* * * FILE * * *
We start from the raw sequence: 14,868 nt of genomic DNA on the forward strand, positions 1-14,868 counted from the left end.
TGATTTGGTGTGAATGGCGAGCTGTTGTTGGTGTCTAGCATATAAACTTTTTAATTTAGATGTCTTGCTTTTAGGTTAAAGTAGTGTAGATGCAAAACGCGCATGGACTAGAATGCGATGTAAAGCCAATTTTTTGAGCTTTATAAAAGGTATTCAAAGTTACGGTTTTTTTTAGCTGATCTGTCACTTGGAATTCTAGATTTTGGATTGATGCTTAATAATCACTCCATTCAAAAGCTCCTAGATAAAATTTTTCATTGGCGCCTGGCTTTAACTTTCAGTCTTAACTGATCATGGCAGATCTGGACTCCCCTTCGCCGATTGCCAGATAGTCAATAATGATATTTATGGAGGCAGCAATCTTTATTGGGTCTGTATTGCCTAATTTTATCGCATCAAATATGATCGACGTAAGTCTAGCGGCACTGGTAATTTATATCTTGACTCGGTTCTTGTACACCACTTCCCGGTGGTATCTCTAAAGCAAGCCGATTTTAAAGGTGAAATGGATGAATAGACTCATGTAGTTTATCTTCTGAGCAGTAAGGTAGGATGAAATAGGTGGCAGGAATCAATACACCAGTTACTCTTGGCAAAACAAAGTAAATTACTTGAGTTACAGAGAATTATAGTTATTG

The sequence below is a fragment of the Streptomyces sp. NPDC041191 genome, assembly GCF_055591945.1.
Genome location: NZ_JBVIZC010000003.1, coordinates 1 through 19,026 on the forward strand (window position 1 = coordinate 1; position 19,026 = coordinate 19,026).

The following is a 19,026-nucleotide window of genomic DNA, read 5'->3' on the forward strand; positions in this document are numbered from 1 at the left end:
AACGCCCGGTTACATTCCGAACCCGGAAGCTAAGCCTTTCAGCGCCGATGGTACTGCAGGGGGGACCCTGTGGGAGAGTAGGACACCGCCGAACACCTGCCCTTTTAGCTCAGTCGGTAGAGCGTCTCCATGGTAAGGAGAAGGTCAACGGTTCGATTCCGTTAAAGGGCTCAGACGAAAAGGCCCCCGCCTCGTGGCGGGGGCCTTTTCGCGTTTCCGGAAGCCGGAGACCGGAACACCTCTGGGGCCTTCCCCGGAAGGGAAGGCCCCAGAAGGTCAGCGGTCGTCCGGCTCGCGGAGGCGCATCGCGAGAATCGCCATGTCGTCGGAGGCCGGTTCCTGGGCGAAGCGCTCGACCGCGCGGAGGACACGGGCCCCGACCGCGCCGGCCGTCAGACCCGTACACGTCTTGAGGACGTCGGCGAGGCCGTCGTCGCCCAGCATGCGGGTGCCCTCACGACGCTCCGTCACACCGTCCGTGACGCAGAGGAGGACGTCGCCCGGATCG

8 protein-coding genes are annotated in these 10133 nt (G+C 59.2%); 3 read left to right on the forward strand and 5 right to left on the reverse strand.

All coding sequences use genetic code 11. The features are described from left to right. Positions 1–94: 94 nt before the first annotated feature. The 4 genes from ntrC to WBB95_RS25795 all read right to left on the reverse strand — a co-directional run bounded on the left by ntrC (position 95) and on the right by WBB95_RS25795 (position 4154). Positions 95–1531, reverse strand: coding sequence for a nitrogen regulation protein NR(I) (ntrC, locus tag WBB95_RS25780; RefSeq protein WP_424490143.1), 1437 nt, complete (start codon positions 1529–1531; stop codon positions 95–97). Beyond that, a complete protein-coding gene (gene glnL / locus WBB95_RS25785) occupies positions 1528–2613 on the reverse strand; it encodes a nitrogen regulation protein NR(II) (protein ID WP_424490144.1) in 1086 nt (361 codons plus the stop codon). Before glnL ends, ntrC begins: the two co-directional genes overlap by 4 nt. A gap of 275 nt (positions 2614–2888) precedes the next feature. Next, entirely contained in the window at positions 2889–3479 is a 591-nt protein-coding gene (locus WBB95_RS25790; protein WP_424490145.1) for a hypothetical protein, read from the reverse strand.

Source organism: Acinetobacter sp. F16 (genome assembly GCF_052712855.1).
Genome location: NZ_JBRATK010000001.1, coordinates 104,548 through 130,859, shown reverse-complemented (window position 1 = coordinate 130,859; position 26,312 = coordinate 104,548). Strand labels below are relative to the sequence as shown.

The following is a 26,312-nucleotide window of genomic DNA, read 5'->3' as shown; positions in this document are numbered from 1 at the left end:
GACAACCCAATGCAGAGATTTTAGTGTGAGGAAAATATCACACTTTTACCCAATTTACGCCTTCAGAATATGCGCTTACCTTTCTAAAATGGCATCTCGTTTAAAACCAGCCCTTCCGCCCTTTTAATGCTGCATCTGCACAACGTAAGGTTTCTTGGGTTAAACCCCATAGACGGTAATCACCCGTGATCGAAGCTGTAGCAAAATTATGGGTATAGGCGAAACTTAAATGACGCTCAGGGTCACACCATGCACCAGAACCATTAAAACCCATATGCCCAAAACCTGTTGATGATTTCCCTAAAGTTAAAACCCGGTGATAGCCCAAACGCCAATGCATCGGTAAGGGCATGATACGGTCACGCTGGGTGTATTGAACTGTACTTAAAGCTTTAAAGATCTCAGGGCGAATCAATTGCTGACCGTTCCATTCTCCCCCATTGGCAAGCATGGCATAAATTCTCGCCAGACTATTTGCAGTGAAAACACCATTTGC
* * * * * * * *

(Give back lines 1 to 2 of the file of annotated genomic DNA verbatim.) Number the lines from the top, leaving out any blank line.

We start from the raw sequence: 14,868 nt of genomic DNA on the forward strand, positions 1-14,868 counted from the left end.
TGATTTGGTGTGAATGGCGAGCTGTTGTTGGTGTCTAGCATATAAACTTTTTAATTTAGATGTCTTGCTTTTAGGTTAAAGTAGTGTAGATGCAAAACGCGCATGGACTAGAATGCGATGTAAAGCCAATTTTTTGAGCTTTATAAAAGGTATTCAAAGTTACGGTTTTTTTTAGCTGATCTGTCACTTGGAATTCTAGATTTTGGATTGATGCTTAATAATCACTCCATTCAAAAGCTCCTAGATAAAATTTTTCATTGGCGCCTGGCTTTAACTTTCAGTCTTAACTGATCATGGCAGATCTGGACTCCCCTTCGCCGATTGCCAGATAGTCAATAATGATATTTATGGAGGCAGCAATCTTTATTGGGTCTGTATTGCCTAATTTTATCGCATCAAATATGATCGACGTAAGTCTAGCGGCACTGGTAATTTATATCTTGACTCGGTTCTTGTACACCACTTCCCGGTGGTATCTCTAAAGCAAGCCGATTTTAAAGGTGAAATGGATGAATAGACTCATGTAGTTTATCTTCTGAGCAGTAAGGTAGGATGAAATAGGTGGCAGGAATCAATACACCAGTTACTCTTGGCAAAACAAAGTAAATTACTTGAGTTACAGAGAATTATAGTTATTG